As for opting for the Hybrid over the Fusion strap, I think Nideckr must have been trying to look as close to regular strap bindings as possible with this first introduction. After a successful launch I don't see why they wouldn't offer the Fusion as an option, perhaps as the more responsive model?
Not sure if the Fusion strap is the right choice for these. With the Flows the cable makes up for a slightly loose toe strap. Nevertheless, it looks like Nidecker has put some thought and testing into these.
 

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The regular Nidecker's can rotate some on the middle 2 of the 4 holes on either side on the "prongs" of the highback. It's kind of hard to tell if those are all available on this guy.
The highback is connected directly to the heel cup by hinges and a roller. Have a look at the pic. Unless the whole heel cup part of the binding rotates (it doesn't), there isn't a way for the highback to rotate on its own.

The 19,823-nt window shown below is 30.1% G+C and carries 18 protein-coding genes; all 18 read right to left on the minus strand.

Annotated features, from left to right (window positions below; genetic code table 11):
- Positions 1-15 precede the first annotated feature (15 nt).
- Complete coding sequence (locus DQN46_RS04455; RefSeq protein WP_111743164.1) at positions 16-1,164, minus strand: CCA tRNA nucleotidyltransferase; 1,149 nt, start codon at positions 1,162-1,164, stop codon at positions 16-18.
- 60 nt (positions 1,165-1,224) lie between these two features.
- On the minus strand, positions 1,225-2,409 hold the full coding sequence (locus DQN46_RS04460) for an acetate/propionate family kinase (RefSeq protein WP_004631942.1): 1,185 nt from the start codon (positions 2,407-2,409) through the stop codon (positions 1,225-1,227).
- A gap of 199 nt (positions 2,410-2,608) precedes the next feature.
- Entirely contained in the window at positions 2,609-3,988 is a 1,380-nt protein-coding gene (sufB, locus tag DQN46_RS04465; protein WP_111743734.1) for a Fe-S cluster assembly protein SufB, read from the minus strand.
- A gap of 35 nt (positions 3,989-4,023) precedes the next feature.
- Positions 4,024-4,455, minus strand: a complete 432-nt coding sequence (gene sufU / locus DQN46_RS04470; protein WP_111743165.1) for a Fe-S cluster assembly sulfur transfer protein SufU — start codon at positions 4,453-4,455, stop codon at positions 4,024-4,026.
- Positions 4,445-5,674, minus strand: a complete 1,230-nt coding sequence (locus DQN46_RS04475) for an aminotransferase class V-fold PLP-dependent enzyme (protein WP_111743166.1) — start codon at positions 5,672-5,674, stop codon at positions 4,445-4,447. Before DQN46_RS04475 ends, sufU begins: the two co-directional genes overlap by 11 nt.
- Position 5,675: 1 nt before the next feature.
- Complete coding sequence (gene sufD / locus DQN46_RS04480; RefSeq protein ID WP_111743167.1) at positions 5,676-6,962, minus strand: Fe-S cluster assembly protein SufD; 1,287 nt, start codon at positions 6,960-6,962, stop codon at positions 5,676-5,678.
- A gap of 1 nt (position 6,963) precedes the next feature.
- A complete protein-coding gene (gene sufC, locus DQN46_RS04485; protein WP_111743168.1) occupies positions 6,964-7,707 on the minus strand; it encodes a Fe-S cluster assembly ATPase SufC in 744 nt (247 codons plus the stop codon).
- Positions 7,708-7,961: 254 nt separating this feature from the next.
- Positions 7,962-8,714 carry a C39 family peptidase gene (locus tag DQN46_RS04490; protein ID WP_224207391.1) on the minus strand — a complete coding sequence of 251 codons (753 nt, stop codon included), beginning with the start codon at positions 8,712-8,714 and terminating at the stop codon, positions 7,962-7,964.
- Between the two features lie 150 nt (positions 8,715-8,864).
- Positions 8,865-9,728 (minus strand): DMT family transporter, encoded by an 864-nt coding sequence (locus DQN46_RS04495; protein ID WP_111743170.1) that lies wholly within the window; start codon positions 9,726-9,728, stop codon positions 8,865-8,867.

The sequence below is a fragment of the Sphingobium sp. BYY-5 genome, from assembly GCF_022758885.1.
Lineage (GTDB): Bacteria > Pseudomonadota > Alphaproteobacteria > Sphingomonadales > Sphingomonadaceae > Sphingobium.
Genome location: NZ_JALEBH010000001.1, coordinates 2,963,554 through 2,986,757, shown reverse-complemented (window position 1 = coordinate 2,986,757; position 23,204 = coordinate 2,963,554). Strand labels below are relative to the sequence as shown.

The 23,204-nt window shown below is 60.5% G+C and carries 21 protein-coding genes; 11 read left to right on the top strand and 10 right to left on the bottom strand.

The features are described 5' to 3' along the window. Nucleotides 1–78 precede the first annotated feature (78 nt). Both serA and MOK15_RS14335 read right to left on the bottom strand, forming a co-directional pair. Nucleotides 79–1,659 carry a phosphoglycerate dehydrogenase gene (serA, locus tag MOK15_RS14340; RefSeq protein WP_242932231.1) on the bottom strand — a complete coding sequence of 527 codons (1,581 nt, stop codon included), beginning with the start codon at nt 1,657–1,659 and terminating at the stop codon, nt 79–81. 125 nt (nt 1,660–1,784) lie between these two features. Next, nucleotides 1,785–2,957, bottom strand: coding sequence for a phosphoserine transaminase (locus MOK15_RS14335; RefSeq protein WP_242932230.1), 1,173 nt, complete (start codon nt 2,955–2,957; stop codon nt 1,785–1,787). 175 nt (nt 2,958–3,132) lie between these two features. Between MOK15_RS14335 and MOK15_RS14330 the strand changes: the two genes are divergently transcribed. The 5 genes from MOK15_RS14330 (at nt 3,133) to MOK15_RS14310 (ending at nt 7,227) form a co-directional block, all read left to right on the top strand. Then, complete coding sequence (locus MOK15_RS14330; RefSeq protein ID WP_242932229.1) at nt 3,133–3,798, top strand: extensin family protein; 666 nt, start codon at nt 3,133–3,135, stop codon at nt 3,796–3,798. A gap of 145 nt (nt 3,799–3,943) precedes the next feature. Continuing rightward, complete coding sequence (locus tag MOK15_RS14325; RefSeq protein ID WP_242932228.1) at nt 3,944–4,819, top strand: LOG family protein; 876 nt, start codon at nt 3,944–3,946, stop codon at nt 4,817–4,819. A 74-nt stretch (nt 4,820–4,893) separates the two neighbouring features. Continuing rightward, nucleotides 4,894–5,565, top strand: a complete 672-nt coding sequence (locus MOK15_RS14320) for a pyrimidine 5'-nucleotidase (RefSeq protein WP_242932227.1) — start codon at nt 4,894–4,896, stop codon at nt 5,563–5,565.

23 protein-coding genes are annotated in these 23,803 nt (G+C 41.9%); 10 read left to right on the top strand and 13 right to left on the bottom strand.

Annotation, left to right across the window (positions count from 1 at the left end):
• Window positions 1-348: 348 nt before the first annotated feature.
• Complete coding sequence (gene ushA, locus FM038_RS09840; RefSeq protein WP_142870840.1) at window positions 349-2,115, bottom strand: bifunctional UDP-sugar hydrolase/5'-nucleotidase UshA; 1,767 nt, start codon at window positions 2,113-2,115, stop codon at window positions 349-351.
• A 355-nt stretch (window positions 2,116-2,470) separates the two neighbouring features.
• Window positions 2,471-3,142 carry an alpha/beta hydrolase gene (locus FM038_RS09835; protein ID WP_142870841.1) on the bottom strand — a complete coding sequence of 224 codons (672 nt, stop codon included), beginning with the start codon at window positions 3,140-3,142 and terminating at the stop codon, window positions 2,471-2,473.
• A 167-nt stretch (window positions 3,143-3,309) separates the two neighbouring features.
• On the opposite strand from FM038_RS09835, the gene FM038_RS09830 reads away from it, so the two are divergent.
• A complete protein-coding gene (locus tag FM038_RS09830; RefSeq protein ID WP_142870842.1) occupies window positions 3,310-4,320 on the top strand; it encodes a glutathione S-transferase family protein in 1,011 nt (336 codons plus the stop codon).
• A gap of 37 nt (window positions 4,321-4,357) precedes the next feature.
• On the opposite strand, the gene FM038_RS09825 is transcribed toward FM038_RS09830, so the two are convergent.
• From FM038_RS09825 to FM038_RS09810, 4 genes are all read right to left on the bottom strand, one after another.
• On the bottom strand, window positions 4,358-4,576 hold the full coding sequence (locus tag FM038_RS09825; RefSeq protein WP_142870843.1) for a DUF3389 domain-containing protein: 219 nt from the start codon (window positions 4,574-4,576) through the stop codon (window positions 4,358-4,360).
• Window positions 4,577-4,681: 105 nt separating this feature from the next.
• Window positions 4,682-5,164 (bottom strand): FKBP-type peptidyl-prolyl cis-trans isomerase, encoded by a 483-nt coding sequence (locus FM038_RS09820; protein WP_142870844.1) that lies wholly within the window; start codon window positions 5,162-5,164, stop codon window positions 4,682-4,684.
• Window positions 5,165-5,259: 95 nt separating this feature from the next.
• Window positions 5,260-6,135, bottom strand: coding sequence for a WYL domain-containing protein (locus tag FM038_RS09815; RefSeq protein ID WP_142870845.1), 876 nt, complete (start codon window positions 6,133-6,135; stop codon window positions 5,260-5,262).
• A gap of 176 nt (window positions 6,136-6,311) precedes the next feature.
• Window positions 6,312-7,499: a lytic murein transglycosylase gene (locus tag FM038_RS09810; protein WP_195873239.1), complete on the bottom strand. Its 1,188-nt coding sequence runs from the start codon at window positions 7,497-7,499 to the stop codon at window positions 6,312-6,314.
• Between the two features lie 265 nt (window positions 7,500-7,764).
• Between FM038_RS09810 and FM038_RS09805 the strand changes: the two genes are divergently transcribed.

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Size-wise, my size 8 Ride Tridents seemed to drop-in and lock into the L size with a little room to spare, so I will try to test fit a M before deciding on size.
As if on cue the Japanese shop uploaded a size recommendation for the Supermatic, where he measured the footbed dimensions and compared them to those of existing Flows. Then he places multiple boots (brands, sizes) in the Supermatic (only L available) and the M and L Flows. He then concludes as follows (11:54 into the video):
Boot shell measurement ≥ 30cm : size L
Boot shell measurement 27 ~ 30 cm : size M
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The highback is connected directly to the heel cup by hinges and a roller. Have a look at the pic. Unless the whole heel cup part of the binding rotates (it doesn't), there isn't a way for the highback to rotate on its own.
I thought there might have been a second bolt hole on the legs of the highback for minimal rotation, but judging by that pic there wouldn't be. which maybe isn't that surprising. Flow doesn't have rotation either (the ModBack just adjusts up and down as I remember).
 

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I've heard that too - the original idea wasn't to create ease of entry, but to improve performance. And if you owned the older Flows, they could definitely be a PITA to get into.